Imagine Indiana without the city of Fort Wayne – a city of more than 200,000 people – gone.
Now image that every person in both Evansville and Gary is a wounded survivor of war. Another 200,000 people, this time injured in some way due to combat.
The total population of these cities is equivalent to the number of U.S. casualties in World War II. No Americans before or since have a real understanding of the impact that war had on our country.
Lloyd Urbine understands. At 96, Urbine remembers quite a bit about his service during that war, good, bad and sad. On his recent trip to Washington, D.C., to visit the World War II Memorial, the wall of more than 4,000 gold stars impressed him; each star represents 100 Americans who were killed or wounded in that war.
“It was important to me, being in the war and my experiences,” he said. “It was a terrible tragedy we had because it brought about so much death and destruction. I got to associate with lots of people during the war, and I know what death and destruction look like.”
Urbine’s trip was courtesy of Honor Flight, a national organization whose mission is to transport America’s veterans to Washington, D.C., to visit the monument that commemorates their service, thus honoring and thanking them for that service. Founded in 2005 by a veteran pilot who realized many elderly vets, especially those from World War II, were dying without seeing their national monument, Honor Flight now has hubs across the country, including three in Indiana. Priority is given to World War II, Korean War and terminally ill veterans.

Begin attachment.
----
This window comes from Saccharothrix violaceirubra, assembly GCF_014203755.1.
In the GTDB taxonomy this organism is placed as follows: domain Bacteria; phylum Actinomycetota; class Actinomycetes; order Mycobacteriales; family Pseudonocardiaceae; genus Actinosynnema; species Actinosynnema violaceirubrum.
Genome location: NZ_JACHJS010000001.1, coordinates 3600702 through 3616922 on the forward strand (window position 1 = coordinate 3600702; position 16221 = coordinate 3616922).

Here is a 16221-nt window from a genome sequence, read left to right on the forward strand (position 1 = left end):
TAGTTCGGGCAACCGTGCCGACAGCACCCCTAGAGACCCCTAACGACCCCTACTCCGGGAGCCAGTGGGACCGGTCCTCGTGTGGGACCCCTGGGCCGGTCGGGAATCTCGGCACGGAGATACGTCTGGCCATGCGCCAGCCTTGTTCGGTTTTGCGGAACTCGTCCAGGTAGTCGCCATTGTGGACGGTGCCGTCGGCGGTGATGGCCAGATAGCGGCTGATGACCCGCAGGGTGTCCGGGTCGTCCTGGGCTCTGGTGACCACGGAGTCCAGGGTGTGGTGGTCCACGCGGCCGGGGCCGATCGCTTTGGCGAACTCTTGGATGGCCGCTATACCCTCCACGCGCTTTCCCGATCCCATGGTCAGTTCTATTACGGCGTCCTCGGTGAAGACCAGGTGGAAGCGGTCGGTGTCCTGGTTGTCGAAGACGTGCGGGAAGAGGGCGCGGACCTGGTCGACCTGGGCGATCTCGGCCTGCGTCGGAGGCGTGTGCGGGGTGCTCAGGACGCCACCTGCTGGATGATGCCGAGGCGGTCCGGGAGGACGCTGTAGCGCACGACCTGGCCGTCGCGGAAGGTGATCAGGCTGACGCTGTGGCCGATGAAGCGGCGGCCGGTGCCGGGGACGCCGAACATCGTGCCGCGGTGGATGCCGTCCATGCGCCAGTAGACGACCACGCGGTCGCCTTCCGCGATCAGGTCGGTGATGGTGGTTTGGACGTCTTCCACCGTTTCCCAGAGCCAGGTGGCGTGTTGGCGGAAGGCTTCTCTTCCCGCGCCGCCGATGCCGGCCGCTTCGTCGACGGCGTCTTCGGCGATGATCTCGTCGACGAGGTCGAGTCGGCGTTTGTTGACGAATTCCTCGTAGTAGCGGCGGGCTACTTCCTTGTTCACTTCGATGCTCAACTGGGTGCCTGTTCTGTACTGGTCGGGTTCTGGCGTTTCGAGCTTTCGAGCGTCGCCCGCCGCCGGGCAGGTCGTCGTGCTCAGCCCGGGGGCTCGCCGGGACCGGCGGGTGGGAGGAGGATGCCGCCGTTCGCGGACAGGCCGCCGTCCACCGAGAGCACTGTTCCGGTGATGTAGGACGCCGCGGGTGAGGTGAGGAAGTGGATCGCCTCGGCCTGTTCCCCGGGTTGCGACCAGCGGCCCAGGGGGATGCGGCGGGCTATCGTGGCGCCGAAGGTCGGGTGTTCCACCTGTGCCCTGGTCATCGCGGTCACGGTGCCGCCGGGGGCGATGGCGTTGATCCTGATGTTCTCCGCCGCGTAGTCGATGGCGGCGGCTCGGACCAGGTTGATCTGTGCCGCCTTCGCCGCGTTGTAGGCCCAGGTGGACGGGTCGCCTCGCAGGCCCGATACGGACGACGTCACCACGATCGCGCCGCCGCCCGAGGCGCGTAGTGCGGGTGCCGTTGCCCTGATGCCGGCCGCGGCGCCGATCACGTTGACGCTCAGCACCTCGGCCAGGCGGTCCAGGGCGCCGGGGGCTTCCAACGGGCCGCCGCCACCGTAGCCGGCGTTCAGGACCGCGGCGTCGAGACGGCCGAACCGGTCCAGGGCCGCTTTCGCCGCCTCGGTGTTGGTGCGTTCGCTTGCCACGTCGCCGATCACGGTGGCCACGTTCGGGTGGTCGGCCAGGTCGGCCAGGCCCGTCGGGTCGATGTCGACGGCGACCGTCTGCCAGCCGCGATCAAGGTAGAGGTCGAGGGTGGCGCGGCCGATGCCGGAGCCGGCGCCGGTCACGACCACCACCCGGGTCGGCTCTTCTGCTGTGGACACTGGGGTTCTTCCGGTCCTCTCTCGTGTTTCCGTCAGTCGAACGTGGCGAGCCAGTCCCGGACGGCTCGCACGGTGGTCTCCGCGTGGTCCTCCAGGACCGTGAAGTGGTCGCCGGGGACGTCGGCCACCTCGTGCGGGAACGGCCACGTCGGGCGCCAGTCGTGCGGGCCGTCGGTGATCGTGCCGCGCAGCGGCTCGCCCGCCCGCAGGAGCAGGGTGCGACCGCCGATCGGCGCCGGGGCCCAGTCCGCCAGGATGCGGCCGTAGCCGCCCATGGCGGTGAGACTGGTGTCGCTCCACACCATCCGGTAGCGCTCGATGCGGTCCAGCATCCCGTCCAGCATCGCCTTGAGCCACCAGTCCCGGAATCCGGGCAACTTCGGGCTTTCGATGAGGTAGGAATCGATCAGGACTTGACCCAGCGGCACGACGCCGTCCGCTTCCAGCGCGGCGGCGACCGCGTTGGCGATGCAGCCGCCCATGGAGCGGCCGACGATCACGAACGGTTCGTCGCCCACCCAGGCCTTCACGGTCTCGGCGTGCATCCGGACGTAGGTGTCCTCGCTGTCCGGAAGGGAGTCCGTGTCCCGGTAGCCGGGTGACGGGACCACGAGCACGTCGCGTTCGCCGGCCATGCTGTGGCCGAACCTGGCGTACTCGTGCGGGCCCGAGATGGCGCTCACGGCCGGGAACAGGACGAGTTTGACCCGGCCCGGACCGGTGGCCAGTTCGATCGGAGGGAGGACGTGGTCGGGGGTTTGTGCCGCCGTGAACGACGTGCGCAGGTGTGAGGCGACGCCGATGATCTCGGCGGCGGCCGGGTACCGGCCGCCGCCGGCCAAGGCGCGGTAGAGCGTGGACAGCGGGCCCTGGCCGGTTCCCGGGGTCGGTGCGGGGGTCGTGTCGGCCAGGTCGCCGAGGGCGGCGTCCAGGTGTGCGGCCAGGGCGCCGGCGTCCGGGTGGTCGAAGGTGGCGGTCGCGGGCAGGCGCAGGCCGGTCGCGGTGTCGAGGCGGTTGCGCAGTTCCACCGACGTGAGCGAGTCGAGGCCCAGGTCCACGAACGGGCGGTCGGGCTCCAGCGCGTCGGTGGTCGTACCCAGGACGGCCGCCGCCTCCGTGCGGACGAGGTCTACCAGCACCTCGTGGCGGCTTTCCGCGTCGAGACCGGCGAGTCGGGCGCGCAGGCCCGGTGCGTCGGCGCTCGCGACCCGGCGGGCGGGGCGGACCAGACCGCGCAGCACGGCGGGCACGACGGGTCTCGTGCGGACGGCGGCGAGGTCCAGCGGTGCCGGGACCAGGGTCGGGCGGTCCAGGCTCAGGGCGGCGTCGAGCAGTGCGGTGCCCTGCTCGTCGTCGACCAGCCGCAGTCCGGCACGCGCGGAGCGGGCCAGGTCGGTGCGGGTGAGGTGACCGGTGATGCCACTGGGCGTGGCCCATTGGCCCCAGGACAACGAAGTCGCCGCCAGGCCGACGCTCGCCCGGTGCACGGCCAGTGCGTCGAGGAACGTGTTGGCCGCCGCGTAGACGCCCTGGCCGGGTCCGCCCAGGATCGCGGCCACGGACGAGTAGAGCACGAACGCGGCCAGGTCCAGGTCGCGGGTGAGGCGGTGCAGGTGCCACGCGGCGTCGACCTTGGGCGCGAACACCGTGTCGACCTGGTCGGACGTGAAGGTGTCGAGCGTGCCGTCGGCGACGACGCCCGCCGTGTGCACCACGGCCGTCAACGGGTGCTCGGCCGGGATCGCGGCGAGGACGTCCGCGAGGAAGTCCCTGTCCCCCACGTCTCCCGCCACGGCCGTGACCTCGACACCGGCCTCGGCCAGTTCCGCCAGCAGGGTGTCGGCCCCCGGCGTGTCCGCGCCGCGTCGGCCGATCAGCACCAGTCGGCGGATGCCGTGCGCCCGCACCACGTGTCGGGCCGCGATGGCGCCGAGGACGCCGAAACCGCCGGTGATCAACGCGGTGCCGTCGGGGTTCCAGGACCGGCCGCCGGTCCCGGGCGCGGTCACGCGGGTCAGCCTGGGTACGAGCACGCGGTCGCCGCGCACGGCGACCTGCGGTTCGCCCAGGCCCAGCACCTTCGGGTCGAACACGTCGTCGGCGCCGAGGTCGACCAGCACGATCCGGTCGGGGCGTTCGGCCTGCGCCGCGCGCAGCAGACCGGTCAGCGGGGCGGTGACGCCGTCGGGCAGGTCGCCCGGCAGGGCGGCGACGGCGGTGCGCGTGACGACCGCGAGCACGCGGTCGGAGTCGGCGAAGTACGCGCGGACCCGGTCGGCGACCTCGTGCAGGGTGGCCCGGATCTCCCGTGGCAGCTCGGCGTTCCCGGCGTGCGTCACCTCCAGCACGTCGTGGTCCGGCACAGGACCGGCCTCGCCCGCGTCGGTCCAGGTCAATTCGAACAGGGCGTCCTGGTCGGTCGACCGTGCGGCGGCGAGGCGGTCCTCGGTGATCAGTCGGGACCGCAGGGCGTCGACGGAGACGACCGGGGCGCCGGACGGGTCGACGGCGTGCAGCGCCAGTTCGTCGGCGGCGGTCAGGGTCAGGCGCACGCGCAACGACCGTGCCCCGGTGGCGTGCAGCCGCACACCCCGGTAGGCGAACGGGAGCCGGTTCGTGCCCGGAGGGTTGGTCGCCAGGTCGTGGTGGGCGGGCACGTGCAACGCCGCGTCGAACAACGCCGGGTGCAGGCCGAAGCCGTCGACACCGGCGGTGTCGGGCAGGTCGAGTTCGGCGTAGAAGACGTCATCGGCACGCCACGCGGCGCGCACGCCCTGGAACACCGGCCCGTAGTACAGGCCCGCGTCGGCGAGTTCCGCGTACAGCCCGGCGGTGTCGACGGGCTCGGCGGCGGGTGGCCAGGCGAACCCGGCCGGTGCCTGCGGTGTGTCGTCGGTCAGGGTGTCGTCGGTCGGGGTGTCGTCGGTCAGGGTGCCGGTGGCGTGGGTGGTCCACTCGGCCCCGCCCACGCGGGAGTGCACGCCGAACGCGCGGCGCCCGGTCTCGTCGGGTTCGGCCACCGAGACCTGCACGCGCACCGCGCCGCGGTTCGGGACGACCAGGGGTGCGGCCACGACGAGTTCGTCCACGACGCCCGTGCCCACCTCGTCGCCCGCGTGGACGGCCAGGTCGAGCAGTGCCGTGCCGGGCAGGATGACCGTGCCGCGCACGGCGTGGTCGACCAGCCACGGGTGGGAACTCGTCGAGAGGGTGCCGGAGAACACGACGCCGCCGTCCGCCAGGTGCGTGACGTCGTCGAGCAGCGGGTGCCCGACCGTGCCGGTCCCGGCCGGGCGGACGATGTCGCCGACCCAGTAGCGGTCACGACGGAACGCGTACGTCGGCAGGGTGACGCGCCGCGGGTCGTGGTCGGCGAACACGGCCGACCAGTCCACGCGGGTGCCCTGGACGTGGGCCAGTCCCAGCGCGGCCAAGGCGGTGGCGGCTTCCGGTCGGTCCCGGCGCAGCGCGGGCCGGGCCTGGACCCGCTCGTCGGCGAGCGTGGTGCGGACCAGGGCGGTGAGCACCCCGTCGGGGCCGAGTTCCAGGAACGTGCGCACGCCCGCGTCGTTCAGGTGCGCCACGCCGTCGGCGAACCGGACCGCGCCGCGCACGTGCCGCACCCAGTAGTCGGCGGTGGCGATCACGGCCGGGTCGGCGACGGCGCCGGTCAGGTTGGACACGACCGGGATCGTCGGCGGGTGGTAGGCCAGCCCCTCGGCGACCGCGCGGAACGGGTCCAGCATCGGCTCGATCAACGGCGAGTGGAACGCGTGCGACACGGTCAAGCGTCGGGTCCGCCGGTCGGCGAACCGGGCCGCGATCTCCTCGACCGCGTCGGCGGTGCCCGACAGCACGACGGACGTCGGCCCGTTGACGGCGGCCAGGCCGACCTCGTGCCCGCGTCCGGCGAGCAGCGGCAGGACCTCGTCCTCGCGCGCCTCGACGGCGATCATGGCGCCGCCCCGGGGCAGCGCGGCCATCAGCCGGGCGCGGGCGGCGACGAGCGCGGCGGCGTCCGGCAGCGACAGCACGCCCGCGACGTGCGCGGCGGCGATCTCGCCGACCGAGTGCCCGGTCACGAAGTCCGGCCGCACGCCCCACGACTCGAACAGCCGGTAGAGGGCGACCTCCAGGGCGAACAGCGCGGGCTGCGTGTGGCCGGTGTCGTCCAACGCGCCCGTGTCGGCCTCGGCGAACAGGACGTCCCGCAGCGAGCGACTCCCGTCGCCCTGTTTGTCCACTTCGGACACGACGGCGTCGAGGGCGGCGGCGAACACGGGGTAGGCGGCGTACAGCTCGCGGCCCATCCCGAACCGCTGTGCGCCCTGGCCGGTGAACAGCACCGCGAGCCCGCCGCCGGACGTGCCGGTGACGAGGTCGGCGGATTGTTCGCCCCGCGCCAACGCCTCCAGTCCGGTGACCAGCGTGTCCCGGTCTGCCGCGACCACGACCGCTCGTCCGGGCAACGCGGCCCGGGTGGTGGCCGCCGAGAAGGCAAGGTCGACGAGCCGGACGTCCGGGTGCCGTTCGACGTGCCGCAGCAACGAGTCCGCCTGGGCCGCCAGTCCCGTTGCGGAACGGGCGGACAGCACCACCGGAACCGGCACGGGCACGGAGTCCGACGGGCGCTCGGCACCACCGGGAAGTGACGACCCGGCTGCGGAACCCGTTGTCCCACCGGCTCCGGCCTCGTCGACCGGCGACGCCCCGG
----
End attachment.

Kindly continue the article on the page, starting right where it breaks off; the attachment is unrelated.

“This year is the first year we’ll have done three flights,” said Bob Myer, volunteer president of Honor Flight Northeast Indiana in Fort Wayne. “The main reason we added a flight is because we have an application file that keeps growing. We hoped that we were finished with our World War II vets and that we could move on to the Korean War, but right now we’ve got over 200 applications between World War II and Korean War. We’re trying to work those down because most of the World War II vets are in their 90s now.”
Right place, right time
Law brings people together but not often for positive reasons. Fortunately for Bob Kistler, an associate at Faegre Baker Daniels LLP in Fort Wayne, the law and a fellow lawyer forged his connection to Honor Flight.
“A partner in my group knew I had experience filing with the IRS for tax-exempt organizations,” Kistler explained. “[They] needed assistance with getting Honor Flight Northeast Indiana hub recognized by the IRS under 501(c)3. Initially it was a pro bono project to assist with them registering with the IRS as a not-for-profit. Once the project was over [the founder] was very persuasive in asking me to join the board. I was on the board for two years. Since I left the board I continued to be involved pro bono as they need or just as a volunteer.”
Kistler attributes his involvement in Honor Flight to being in the right place at the right time, yet much of his involvement stems from his own military experience and others’ knowledge of it. His position as chair of the Indiana State Bar Association’s Military & Veterans Affairs Committee as well as his involvement in Indiana’s Lawyers for Soldiers program advertised his interest in and service to vets.